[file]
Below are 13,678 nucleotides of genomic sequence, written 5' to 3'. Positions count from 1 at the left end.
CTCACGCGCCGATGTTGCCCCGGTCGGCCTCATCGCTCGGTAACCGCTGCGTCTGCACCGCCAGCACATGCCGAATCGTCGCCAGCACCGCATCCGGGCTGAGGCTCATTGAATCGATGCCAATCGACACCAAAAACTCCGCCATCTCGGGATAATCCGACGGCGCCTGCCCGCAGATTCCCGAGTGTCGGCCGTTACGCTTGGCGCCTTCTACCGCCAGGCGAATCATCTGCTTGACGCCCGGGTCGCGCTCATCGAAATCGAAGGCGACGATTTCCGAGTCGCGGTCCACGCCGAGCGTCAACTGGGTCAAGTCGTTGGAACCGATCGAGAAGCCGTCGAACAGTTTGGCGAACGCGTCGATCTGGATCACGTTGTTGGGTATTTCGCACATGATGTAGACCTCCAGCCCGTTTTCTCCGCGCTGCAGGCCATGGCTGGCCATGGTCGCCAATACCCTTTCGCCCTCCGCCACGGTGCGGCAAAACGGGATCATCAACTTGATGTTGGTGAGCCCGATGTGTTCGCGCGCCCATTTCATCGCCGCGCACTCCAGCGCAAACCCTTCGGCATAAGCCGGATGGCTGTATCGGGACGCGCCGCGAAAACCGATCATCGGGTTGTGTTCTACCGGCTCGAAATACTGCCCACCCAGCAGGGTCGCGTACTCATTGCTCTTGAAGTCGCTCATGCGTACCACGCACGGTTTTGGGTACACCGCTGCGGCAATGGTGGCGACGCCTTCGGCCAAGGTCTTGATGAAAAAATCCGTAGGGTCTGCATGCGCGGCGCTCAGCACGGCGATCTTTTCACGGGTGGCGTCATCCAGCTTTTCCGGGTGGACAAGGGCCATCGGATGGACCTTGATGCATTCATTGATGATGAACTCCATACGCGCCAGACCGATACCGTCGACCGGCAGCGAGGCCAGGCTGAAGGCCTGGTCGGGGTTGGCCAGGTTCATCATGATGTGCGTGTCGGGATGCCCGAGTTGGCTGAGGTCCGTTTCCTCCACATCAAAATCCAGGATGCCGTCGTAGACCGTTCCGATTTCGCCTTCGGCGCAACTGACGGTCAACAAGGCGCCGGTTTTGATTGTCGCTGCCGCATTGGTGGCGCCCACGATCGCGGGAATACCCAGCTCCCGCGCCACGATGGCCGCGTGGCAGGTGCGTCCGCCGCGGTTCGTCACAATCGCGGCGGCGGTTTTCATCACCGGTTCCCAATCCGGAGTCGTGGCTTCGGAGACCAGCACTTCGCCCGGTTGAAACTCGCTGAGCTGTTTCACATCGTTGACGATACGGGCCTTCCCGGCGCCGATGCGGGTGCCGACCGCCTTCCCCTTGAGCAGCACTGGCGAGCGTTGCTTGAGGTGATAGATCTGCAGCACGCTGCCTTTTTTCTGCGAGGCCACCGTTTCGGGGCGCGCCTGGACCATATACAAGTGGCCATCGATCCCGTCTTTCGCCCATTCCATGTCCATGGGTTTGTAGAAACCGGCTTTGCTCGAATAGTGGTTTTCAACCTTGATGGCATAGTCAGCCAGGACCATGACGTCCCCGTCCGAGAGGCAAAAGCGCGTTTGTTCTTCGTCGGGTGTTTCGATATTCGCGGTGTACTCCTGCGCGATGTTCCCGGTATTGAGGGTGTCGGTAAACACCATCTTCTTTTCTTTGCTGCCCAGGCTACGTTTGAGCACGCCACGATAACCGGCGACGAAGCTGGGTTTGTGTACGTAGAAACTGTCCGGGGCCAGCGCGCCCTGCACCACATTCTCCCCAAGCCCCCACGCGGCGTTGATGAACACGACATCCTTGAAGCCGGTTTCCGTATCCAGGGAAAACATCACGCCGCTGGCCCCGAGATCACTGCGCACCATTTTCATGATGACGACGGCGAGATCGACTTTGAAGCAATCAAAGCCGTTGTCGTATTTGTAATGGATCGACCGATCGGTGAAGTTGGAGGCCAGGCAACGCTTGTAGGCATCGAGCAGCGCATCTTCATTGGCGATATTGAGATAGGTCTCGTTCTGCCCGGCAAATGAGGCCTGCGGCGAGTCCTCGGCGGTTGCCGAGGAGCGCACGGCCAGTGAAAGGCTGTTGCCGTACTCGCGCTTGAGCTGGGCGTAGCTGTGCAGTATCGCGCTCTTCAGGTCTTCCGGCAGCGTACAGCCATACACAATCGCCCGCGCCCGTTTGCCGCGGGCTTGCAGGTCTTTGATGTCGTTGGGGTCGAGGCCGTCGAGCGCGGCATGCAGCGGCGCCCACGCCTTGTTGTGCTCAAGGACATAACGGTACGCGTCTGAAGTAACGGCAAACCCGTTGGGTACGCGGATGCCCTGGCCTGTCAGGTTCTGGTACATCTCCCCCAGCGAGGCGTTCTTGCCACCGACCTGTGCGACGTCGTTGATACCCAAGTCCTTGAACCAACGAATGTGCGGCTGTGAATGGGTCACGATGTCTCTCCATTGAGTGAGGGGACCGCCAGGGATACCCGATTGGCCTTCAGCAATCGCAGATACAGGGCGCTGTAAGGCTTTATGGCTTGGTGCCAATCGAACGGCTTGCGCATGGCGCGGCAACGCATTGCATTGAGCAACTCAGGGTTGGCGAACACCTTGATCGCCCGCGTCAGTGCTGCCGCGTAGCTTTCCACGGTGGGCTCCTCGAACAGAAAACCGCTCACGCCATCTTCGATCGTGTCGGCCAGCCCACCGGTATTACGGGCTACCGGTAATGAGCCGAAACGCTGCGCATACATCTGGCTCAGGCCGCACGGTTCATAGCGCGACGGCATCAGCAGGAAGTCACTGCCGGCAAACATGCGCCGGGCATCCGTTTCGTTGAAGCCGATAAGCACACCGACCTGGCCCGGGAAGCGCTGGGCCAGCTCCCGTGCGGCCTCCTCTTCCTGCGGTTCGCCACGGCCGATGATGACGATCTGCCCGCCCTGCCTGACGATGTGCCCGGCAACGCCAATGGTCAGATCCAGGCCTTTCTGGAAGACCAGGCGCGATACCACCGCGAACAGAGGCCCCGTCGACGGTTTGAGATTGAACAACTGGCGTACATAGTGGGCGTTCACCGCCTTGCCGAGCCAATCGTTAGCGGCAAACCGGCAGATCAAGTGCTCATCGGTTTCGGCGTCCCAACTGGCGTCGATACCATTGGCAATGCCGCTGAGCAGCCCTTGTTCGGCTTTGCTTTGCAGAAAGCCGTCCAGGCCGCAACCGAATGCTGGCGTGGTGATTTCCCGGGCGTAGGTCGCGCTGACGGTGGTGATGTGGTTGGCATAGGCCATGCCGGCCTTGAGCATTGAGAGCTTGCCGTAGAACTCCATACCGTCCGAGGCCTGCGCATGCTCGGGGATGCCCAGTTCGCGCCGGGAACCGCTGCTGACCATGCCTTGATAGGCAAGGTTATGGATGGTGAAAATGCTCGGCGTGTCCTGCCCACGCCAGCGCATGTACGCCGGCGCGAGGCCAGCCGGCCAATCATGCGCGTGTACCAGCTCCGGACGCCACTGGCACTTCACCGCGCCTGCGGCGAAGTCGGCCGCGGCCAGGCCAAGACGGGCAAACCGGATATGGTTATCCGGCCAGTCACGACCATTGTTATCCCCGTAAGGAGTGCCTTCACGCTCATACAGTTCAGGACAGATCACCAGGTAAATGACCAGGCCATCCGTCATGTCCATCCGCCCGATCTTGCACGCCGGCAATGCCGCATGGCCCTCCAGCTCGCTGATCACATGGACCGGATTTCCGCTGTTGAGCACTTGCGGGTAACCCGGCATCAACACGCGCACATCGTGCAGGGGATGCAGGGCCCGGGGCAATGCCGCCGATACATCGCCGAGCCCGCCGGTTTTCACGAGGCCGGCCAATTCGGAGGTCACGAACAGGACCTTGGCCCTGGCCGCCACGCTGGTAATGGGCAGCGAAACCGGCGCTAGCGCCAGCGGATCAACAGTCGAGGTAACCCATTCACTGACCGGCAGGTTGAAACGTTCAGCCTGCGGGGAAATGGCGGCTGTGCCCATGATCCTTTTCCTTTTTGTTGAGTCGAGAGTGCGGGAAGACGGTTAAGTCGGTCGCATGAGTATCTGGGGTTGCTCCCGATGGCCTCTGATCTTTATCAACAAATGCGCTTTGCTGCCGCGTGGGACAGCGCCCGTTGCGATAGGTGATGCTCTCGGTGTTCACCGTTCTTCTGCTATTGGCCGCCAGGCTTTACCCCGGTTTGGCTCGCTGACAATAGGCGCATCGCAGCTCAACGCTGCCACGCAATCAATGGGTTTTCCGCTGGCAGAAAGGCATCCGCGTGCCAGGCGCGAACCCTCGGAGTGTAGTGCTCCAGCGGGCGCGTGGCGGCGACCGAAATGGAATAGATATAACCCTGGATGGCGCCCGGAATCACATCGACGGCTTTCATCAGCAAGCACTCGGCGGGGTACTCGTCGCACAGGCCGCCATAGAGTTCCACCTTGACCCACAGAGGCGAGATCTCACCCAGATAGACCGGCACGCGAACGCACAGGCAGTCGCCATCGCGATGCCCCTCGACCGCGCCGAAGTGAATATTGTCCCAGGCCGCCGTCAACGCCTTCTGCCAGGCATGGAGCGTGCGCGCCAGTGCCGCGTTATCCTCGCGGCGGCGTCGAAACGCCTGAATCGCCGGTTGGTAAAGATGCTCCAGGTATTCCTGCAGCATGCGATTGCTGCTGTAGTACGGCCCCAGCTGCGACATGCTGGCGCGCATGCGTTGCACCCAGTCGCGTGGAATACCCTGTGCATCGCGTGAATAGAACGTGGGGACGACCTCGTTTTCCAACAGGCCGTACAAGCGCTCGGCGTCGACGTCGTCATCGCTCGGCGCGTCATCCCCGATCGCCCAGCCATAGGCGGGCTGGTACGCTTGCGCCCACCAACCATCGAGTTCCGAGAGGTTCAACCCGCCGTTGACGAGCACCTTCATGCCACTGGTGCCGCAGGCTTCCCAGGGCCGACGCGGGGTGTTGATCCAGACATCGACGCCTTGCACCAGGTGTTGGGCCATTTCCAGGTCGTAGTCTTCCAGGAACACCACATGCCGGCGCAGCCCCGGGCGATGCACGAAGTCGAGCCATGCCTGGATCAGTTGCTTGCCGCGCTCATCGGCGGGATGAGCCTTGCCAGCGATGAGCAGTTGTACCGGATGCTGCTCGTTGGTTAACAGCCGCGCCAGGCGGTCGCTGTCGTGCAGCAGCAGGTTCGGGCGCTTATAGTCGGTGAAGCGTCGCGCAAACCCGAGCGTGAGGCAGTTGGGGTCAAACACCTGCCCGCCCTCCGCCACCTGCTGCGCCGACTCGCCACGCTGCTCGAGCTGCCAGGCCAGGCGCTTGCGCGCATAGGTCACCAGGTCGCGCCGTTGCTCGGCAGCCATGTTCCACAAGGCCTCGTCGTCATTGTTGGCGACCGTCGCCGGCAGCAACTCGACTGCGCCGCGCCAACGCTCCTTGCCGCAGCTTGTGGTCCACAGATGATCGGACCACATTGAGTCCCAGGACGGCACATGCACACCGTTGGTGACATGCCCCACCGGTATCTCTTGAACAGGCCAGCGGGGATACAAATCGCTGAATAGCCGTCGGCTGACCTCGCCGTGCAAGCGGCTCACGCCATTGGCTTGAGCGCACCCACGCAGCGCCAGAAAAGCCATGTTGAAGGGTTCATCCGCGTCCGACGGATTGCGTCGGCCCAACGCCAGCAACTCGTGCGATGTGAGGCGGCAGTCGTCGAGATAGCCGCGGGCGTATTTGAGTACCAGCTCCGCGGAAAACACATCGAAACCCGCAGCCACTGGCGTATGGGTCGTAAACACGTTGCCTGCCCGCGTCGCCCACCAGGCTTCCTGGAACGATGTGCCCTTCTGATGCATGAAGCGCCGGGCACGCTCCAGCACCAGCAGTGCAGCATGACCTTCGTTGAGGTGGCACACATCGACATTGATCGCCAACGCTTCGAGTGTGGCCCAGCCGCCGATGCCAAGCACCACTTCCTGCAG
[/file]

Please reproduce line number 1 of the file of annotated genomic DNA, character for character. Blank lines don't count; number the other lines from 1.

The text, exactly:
Below are 13,678 nucleotides of genomic sequence, written 5' to 3'. Positions count from 1 at the left end.